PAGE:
Predicting 6-week treatment response to escitalopram pharmacotherapy in late-life major depressive disorder

Ramin Saghafi, Charlotte Brown, Meryl A. Butters, Jill Cyranowski, Mary Amanda Dew, Ellen Frank, Ariel Gildengers, Jordan F. Karp, Eric J. Lenze, Francis Lotrich, Lynn Martire, Sati Mazumdar, Mark D. Miller, Benoit H. Mulsant, Elizabeth Weber, Ellen Whyte, Jennifer Morse, Jacqueline Stack, Patricia R. Houck, Salem BensasiCharles F. Reynolds

Research output: Contribution to journalArticlepeer-review

43 Scopus citations


Objective: Approximately half of older patients treated for major depressive disorder (MDD) do not achieve symptomatic remission and functional recovery with first-line pharmacotherapy. This study aims to characterize sociodemographic, clinical, and neuropsychologic correlates of full, partial, and non-response to escitalopram monotherapy of unipolar MDD in later life. Methods: One hundred and seventy-five patients aged 60 and older were assessed at baseline on demographic variables, depression severity, hopelessness, anxiety, cognitive functioning, co-existing medical illness burden, social support, and quality of life (disability). Subjects received 10mg/d of open-label escitalopram and were divided into full (n = 55; 31%), partial (n = 75; 42.9%), and non-responder (n = 45; 25.7%) groups based on Hamilton depression scores at week 6. Univariate followed by multivariate analyses tested for differences between the three groups. Results: Non-responders to treatment were found to be more severely depressed and anxious at baseline than both full and partial responders, more disabled, and with lower self-esteem than full responders. In general partial responders resembled full responders more than they resembled non-responders. In multivariate models, more severe anxiety symptoms (both psychological and somatic) and lower self-esteem predicted worse response status at 6 weeks. Conclusion: Among treatment-seeking elderly persons with MDD, higher anxiety symptoms and lower self-esteem predict poorer response after six weeks of escitalopram treatment.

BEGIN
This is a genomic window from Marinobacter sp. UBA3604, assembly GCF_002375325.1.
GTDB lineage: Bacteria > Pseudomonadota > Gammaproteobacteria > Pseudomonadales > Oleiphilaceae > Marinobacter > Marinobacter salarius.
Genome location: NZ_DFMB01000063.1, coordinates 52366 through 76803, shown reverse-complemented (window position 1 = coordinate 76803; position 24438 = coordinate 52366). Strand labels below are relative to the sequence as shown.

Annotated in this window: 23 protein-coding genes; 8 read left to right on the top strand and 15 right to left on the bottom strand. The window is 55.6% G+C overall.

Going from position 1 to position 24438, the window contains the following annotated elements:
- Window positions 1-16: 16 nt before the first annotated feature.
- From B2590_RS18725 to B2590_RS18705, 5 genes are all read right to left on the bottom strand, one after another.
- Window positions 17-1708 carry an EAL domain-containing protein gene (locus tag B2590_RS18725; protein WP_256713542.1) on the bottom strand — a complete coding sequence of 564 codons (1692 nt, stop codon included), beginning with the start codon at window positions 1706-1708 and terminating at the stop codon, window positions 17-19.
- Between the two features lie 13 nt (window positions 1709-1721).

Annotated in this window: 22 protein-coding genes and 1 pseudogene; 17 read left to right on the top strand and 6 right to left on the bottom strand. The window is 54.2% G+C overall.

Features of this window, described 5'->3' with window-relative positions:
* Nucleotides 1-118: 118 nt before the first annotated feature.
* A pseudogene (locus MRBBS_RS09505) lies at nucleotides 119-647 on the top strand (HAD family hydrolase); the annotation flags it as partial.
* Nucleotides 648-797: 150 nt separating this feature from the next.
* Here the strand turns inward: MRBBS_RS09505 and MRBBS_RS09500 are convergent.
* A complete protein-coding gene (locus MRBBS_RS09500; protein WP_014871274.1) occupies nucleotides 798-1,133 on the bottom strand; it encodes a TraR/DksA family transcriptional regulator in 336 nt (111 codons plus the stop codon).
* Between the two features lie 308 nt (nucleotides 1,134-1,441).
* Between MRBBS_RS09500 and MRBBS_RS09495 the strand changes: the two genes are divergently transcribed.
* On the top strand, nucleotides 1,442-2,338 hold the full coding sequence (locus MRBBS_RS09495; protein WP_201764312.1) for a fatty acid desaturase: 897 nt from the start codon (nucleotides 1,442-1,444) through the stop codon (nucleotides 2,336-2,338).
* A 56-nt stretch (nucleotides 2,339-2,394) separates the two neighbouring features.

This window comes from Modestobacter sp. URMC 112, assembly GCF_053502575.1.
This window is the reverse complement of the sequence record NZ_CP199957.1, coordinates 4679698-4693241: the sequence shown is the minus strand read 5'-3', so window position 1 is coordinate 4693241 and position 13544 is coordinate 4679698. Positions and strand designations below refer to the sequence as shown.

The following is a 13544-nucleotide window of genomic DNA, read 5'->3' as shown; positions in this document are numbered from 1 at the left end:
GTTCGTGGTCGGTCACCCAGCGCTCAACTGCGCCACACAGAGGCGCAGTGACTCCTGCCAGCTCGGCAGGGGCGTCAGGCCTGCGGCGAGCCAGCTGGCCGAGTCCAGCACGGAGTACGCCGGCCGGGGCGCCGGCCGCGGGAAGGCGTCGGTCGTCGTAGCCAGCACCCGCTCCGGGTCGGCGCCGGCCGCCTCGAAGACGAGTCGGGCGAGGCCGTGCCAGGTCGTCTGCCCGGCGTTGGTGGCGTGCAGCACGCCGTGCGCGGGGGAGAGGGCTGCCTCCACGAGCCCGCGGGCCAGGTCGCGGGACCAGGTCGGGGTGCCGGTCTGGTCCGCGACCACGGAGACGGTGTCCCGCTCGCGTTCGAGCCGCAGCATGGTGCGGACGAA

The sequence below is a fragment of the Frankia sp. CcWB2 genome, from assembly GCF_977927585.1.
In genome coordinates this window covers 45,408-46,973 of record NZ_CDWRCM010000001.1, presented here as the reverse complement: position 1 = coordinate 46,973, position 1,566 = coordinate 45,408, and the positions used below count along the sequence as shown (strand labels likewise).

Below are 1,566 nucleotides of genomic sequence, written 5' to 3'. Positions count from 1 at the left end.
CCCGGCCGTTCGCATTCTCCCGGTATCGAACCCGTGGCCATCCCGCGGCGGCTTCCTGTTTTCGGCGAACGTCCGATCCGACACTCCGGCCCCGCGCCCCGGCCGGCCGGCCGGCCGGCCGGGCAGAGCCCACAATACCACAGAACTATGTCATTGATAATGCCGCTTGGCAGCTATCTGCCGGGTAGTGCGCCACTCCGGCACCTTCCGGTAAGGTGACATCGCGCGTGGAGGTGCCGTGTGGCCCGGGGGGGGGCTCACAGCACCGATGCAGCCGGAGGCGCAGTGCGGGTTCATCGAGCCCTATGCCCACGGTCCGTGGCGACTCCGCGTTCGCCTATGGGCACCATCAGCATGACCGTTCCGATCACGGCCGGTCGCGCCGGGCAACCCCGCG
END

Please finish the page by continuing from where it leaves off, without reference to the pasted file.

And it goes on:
Original languageEnglish (US)
Pages (from-to)1141-1146
Number of pages6
JournalInternational Journal of Geriatric Psychiatry
Issue number11
StatePublished - Nov 2007
Externally publishedYes


  • Escitalopram
  • Major depression
  • Old age
  • Treatment response

ASJC Scopus subject areas

  • Geriatrics and Gerontology
  • Psychiatry and Mental health


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